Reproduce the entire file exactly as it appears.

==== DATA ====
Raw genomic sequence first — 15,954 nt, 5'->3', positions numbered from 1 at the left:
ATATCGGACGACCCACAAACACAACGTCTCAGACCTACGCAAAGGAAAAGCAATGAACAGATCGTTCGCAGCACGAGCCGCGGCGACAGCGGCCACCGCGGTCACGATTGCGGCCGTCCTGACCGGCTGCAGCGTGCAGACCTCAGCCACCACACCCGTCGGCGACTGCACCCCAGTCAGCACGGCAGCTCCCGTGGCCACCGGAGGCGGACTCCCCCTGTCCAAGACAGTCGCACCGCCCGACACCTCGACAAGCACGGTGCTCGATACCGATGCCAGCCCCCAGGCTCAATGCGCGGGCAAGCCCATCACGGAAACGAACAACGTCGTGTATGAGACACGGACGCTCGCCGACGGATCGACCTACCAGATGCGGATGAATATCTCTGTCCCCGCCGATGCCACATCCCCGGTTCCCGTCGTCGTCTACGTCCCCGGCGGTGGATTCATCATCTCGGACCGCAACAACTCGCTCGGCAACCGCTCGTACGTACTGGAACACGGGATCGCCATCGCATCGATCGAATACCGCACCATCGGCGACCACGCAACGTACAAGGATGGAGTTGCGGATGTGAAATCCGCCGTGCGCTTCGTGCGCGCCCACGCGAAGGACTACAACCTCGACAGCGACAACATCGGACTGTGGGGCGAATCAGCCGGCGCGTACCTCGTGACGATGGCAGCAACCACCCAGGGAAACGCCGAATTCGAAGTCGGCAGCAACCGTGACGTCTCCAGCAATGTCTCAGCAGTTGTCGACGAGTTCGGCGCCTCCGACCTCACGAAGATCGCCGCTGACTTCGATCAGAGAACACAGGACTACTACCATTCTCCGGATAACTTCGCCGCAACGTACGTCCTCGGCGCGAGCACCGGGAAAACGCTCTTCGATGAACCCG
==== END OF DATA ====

Raw genomic sequence first — 15,954 nt, 5'->3', positions numbered from 1 at the left:
ATATCGGACGACCCACAAACACAACGTCTCAGACCTACGCAAAGGAAAAGCAATGAACAGATCGTTCGCAGCACGAGCCGCGGCGACAGCGGCCACCGCGGTCACGATTGCGGCCGTCCTGACCGGCTGCAGCGTGCAGACCTCAGCCACCACACCCGTCGGCGACTGCACCCCAGTCAGCACGGCAGCTCCCGTGGCCACCGGAGGCGGACTCCCCCTGTCCAAGACAGTCGCACCGCCCGACACCTCGACAAGCACGGTGCTCGATACCGATGCCAGCCCCCAGGCTCAATGCGCGGGCAAGCCCATCACGGAAACGAACAACGTCGTGTATGAGACACGGACGCTCGCCGACGGATCGACCTACCAGATGCGGATGAATATCTCTGTCCCCGCCGATGCCACATCCCCGGTTCCCGTCGTCGTCTACGTCCCCGGCGGTGGATTCATCATCTCGGACCGCAACAACTCGCTCGGCAACCGCTCGTACGTACTGGAACACGGGATCGCCATCGCATCGATCGAATACCGCACCATCGGCGACCACGCAACGTACAAGGATGGAGTTGCGGATGTGAAATCCGCCGTGCGCTTCGTGCGCGCCCACGCGAAGGACTACAACCTCGACAGCGACAACATCGGACTGTGGGGCGAATCAGCCGGCGCGTACCTCGTGACGATGGCAGCAACCACCCAGGGAAACGCCGAATTCGAAGTCGGCAGCAACCGTGACGTCTCCAGCAATGTCTCAGCAGTTGTCGACGAGTTCGGCGCCTCCGACCTCACGAAGATCGCCGCTGACTTCGATCAGAGAACACAGGACTACTACCATTCTCCGGATAACTTCGCCGCAACGTACGTCCTCGGCGCGAGCACCGGGAAAACGCTCTTCGATGAACCCG